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Oil falls second day on signs of smaller US stockpile decline
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2m read

8 November 8.36am

Hargreaves Lansdown is not responsible for this article's content or accuracy and may not share the author's views. News and research are not personal recommendations to deal. All investments can fall in value so you could get back less than you invest. Article originally published by Bloomberg.

Oil retreated for a second day on signs U.S. crude stockpiles may have declined less than expected, while gasoline inventories expanded.

Futures lost as much as 0.7 percent in New York after slipping 0.3 percent on Tuesday, the first drop in four sessions. Crude inventories fell by 1.56 million barrels last week, while motor fuel stockpiles gained by 520,000 barrels, the industry-funded American Petroleum Institute was said to report. Government data Wednesday is forecast to show a 2.45-million barrel oil supply drop.

Oil has climbed about 20 percent since the start of September as speculation mounts that the Organization of Petroleum Exporting Countries will extend output cuts past March when it meets in Vienna on Nov. 30. Recent political upheaval in Saudi Arabia has added to price gains. U.S. shale production will grow faster than expected over the next four years after OPEC-led curbs triggered a price recovery, OPEC said in a report Tuesday.

“The market will be looking for a possible supply response with prices at these levels, particularly from the U.S.,” said David Lennox, a commodity analyst at Fat Prophets in Sydney. “While geopolitical action drives prices at the moment, traders will closely watch the official government oil numbers and we’re creeping closer to the OPEC meeting.”

West Texas Intermediate for December delivery slid as much as 40 cents to $56.80 a barrel on the New York Mercantile Exchange, and was at $56.91 at 7:40 a.m. in London. Total volume traded was about 10 percent above the 100-day average. Prices slipped from the highest level in more than two years on Tuesday to close at $57.20.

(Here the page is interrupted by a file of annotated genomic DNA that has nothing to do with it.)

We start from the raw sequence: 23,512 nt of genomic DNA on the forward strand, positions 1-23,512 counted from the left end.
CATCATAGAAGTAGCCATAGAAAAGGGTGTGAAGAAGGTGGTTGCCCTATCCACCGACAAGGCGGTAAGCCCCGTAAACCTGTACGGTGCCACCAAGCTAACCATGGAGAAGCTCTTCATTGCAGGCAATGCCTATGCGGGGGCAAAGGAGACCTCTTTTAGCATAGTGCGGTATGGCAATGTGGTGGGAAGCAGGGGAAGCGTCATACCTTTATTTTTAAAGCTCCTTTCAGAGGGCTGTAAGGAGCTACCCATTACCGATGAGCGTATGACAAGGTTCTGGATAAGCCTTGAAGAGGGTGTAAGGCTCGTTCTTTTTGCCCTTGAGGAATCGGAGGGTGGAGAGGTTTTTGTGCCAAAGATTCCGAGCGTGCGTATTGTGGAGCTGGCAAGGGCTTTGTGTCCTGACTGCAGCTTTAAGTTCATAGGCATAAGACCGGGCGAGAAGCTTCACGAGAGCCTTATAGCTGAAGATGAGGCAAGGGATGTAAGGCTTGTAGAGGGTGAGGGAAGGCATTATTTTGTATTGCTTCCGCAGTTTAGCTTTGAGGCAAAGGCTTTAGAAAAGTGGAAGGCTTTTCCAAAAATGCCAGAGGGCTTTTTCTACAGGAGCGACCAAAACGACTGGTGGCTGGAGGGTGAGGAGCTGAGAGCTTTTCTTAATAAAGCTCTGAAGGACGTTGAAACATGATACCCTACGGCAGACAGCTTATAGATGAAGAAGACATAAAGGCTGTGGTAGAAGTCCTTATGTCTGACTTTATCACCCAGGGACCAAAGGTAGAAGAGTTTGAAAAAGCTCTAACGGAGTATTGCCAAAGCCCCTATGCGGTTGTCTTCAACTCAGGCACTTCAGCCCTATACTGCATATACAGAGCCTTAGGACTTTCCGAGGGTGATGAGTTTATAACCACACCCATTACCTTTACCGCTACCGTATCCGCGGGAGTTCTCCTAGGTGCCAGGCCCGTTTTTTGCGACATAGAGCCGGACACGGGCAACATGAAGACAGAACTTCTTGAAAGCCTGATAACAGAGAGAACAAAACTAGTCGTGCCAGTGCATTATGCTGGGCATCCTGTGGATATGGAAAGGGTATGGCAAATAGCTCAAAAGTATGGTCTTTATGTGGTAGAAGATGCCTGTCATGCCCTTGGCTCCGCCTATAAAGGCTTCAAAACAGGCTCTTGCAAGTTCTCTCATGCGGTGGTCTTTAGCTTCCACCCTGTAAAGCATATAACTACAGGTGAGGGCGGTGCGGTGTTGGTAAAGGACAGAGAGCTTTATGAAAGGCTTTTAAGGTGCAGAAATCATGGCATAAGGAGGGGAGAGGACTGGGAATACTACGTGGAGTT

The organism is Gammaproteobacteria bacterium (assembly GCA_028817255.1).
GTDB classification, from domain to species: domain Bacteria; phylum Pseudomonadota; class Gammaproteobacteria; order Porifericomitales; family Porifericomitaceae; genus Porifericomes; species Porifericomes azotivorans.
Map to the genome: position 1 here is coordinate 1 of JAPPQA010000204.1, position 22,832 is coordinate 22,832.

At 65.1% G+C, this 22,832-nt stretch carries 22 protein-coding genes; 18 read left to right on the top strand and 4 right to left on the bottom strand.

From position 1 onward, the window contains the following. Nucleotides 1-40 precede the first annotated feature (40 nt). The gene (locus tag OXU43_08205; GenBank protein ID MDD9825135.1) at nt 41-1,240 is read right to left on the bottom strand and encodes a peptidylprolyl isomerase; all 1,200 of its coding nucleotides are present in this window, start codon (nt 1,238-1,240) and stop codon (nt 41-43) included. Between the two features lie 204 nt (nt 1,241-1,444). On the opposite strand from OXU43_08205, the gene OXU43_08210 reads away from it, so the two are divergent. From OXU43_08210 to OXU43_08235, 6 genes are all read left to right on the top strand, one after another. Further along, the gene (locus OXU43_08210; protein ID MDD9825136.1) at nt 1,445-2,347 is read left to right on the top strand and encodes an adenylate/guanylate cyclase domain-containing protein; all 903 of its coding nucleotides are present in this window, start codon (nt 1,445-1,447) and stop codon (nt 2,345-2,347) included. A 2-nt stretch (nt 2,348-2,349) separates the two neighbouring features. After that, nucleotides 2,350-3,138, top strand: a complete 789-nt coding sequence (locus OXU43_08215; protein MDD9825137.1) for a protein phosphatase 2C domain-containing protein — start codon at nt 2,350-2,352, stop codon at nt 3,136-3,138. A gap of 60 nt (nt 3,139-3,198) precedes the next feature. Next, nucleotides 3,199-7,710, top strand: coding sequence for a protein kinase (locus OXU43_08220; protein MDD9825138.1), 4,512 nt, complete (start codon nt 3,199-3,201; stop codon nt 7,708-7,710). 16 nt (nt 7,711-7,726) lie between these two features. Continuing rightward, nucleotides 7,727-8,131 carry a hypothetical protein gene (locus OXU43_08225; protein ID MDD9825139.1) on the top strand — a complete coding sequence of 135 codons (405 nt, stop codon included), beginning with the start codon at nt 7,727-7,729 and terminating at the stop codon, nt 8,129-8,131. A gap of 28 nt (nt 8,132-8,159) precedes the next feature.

Brent for January settlement lost 27 cents to $63.42 a barrel on the London-based ICE Futures Europe exchange. Prices fell 58 cents to $63.69 on Tuesday. The global benchmark crude traded at a premium of $6.30 to January WTI.

Crude stockpiles at Cushing, Oklahoma, the delivery point for WTI and the biggest U.S. oil-storage hub, expanded by 812,000 barrels last week, the API reported Tuesday, according to people familiar with the data. Gasoline supplies probably fell by 1.85 million barrels, according to the Bloomberg survey before an Energy Information Administration report.

Oil-market news:

  • North American shale output will soar to 7.5 million barrels a day in 2021, OPEC said in its World Oil Outlook report on Tuesday. That’s 56 percent higher than the group forecast a year ago.
  • Saudi Arabia said it has only frozen the bank accounts of individuals and not those of the companies they own or manage, as the kingdom seeks to ease tension among global investors over a crackdown that’s seen princes and billionaires arrested.

©2017 Bloomberg L.P. This article was written by Ben Sharples from Bloomberg and was legally licensed through the NewsCred publisher network. Please direct all licensing questions to legal@newscred.com.

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Article originally published by Bloomberg. Hargreaves Lansdown is not responsible for its content or accuracy and may not share the author's views. News and research are not personal recommendations to deal. All investments can fall in value so you could get back less than you invest.

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